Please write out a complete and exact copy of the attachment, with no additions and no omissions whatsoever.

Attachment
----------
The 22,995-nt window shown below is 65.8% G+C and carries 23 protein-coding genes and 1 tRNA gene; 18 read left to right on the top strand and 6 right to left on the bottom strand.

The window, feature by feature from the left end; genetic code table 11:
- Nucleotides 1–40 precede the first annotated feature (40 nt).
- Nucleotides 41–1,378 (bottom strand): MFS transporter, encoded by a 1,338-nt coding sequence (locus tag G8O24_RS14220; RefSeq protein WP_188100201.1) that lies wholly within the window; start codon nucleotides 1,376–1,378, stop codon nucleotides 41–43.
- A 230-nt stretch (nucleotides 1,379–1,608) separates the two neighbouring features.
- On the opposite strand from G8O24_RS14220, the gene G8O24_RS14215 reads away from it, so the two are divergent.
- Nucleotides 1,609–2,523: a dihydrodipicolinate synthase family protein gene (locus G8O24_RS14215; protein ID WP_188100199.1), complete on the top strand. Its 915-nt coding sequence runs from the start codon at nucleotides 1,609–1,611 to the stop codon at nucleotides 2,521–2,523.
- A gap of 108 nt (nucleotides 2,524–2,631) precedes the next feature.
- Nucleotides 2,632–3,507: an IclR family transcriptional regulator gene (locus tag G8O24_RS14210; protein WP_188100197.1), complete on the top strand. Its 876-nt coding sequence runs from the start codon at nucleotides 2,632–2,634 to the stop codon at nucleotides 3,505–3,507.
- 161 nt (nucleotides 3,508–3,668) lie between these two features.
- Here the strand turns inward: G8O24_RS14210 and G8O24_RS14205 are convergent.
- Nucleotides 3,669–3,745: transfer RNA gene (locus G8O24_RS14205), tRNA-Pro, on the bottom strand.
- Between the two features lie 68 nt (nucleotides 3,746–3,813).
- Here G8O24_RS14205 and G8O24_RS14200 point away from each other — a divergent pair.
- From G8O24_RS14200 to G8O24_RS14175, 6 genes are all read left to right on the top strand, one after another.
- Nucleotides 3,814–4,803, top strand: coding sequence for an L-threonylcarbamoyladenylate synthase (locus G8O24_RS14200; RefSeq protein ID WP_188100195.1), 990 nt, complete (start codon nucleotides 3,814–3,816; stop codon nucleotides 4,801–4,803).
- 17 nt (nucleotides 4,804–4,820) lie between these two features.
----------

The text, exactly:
The 22,995-nt window shown below is 65.8% G+C and carries 23 protein-coding genes and 1 tRNA gene; 18 read left to right on the top strand and 6 right to left on the bottom strand.

The window, feature by feature from the left end; genetic code table 11:
- Nucleotides 1–40 precede the first annotated feature (40 nt).
- Nucleotides 41–1,378 (bottom strand): MFS transporter, encoded by a 1,338-nt coding sequence (locus tag G8O24_RS14220; RefSeq protein WP_188100201.1) that lies wholly within the window; start codon nucleotides 1,376–1,378, stop codon nucleotides 41–43.
- A 230-nt stretch (nucleotides 1,379–1,608) separates the two neighbouring features.
- On the opposite strand from G8O24_RS14220, the gene G8O24_RS14215 reads away from it, so the two are divergent.
- Nucleotides 1,609–2,523: a dihydrodipicolinate synthase family protein gene (locus G8O24_RS14215; protein ID WP_188100199.1), complete on the top strand. Its 915-nt coding sequence runs from the start codon at nucleotides 1,609–1,611 to the stop codon at nucleotides 2,521–2,523.
- A gap of 108 nt (nucleotides 2,524–2,631) precedes the next feature.
- Nucleotides 2,632–3,507: an IclR family transcriptional regulator gene (locus tag G8O24_RS14210; protein WP_188100197.1), complete on the top strand. Its 876-nt coding sequence runs from the start codon at nucleotides 2,632–2,634 to the stop codon at nucleotides 3,505–3,507.
- 161 nt (nucleotides 3,508–3,668) lie between these two features.
- Here the strand turns inward: G8O24_RS14210 and G8O24_RS14205 are convergent.
- Nucleotides 3,669–3,745: transfer RNA gene (locus G8O24_RS14205), tRNA-Pro, on the bottom strand.
- Between the two features lie 68 nt (nucleotides 3,746–3,813).
- Here G8O24_RS14205 and G8O24_RS14200 point away from each other — a divergent pair.
- From G8O24_RS14200 to G8O24_RS14175, 6 genes are all read left to right on the top strand, one after another.
- Nucleotides 3,814–4,803, top strand: coding sequence for an L-threonylcarbamoyladenylate synthase (locus G8O24_RS14200; RefSeq protein ID WP_188100195.1), 990 nt, complete (start codon nucleotides 3,814–3,816; stop codon nucleotides 4,801–4,803).
- 17 nt (nucleotides 4,804–4,820) lie between these two features.